One Liner Review:

An interesting movie, that just isn’t quite as thrilling or captivating as one might have expected.

Brief Review:

This is a pretty goof movie that should have been great. It’s one of those films where the premise is cool and the setup to numerous scenes are fantastic, but the payoff often just isn’t there. What that means is that the scenes build up to something exciting, and we are right there for the ride, during that buildup, but then we don’t get the satisfying resolution to what has been taking place. It happens a handful of times. That and also the movie not giving us enough information about certain things. Other than those two issues, however, this is a pretty good movie. The story is definitely interesting, and in the hands of director Spike Lee, some real messages about racism and the state of our country come out of this one.


BlackkKlansman is an okay movie. It’s certainly entertaining, but it also leaves a good amount to be desired. This is a Spike Lee movie, and he has made some of his best wirj with films that focus on police detectives, (Inside Man, Clockers.) But this movie doesn’t quite match up. Maybe that’s because of its subject matter, which is more about the Ku Klux Klan than it is about the police. But the real reason why the movie isn’t suite as good as it should have been is because there is a lot of setup, and not quite enough follow through.


The movie vie is about this young, black rookie cop, Ron Stalworth, (played by Denzel’s son, John David Washington.) He’s new to the force and trying to make a name for himself. Our first scene with him has him interviewed by two higher ranking officers, about whether or not he will be able to handle the racism that will come with the job. They refer to him as the Jackie Robinson of the police, since there has never been a black officer on the force in this town before.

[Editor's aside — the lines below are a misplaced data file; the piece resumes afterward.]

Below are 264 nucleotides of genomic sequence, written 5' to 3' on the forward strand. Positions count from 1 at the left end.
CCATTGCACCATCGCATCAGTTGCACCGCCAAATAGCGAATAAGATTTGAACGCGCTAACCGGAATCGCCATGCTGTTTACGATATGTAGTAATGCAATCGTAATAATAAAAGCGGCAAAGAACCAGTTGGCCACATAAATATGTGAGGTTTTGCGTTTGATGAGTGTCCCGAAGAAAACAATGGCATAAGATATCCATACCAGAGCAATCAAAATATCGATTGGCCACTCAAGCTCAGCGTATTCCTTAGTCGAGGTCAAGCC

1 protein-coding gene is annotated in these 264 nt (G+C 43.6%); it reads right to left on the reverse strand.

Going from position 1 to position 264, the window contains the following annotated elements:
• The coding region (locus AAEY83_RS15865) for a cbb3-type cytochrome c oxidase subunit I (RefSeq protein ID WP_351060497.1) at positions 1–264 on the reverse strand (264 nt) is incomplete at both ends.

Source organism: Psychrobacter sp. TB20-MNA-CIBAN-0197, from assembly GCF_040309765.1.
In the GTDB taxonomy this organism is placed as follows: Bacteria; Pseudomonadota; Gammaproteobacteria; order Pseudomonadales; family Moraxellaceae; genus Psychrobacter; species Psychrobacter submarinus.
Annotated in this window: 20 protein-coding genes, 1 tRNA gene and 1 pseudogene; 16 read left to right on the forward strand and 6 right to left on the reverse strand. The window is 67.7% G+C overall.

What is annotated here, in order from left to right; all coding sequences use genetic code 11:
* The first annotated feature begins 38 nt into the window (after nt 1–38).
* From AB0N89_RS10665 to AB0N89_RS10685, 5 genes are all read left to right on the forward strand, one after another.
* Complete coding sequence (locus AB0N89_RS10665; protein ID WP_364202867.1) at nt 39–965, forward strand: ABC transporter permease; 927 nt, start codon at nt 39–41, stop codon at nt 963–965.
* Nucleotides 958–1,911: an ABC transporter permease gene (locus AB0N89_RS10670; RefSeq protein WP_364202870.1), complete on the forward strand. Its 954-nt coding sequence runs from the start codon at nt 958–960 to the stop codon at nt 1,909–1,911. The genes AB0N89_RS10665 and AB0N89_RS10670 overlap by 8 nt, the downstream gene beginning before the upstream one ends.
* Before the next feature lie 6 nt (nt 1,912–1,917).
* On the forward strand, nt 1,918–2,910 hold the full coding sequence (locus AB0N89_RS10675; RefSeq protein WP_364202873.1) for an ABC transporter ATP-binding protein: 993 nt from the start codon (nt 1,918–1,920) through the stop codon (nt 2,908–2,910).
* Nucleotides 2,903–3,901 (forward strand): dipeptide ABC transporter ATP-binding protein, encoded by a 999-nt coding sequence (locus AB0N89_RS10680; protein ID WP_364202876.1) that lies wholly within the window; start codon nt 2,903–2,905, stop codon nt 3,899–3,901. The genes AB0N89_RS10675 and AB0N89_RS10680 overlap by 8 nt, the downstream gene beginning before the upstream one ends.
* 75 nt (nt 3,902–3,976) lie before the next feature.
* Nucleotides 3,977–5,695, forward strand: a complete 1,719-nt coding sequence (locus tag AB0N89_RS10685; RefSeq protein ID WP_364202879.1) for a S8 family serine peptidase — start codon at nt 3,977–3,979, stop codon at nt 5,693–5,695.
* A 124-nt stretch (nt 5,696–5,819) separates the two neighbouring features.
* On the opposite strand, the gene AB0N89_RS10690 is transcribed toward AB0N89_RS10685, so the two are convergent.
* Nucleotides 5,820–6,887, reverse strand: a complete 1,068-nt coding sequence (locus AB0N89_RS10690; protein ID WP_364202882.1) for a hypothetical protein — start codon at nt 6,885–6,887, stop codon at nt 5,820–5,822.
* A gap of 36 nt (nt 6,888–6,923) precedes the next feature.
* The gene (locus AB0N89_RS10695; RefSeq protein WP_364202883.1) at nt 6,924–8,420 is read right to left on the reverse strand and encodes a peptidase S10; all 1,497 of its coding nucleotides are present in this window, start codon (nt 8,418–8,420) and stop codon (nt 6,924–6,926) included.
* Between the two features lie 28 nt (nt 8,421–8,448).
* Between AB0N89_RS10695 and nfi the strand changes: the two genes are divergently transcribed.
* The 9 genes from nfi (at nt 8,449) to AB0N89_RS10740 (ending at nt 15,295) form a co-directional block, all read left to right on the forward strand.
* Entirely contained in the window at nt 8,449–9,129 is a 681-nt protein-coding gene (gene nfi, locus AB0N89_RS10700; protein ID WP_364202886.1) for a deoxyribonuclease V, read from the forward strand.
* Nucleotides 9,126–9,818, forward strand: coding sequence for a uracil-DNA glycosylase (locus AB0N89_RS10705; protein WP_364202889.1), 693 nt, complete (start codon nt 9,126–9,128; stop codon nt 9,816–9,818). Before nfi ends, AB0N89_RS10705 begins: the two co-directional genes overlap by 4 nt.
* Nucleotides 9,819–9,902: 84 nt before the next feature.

Stallworth gets the job, and at first, the job is working the records room. An officer comes in looking for a file and Stalworth has to pull it for him. And he doesn’t really like the way that every cop refers to the black guy he wants a file on as a “toad.” Stallworth calls one cop on it, and it turns out this cop is a racist policeman who abuses his priveledges. In a later scene, he see him harass some black college students he pulls over and even feel up the girl.


When Stallworth approaches his Captain with the idea of him going undercover, the Captain comes up with an assignment for him…to infiltrate a black speaker’s rally and wear a wire to get on record anything this speaker says that might incite riots. Stalworth goes to the rally and does his job, but the only thing that comes out of it is him meeting a nice girl who is very involved in the cause. This girl is Patrice, (played by Laura Harrier from Spider Man: Homecoming,) and she is the head of the student union, the group that brought this speaker in, from out of town.


And then Stallworth has another idea. While sitting at his desk one day, he decides on a whim to call up the Ku Klux Klan. He leaves a message, expressing his interest, hangs up the phone, and is immediately called back. The next thing you know, he’s having a conversation with a member of the Klan, and bring told to come to a bar for a meeting. And this is when Stallworth realizes he needs someone to be the face of his cause. He needs a white Man to go out there and pretend to be Ron Stallworth, (since Stallworth gave his real name over the phone.)


Now this is the first area where the movie could have done a better job. Granted there’s a little too much if the blaxploitation soul seventies feel in a scene where Ron and Patrice meet for a date and go dancing, but at least that stuff is setting up atmosphere and the time period. Here, with the KKK call, the story seems to be missing a few beats. First, what gave Ron the idea to make the call? Was there a big KKK presence in the area or a recent crime that got him and others interested? And what is the reason why the moment he makes the call abc establishes a connection, the police want to make it into a case? Is there a crime that happened recently that the KKK may have been involved in? What about a cross burning? It just seems strange that the first mention of the KKK comes when Stallworth just picks up the phone and disks them out of nowhere.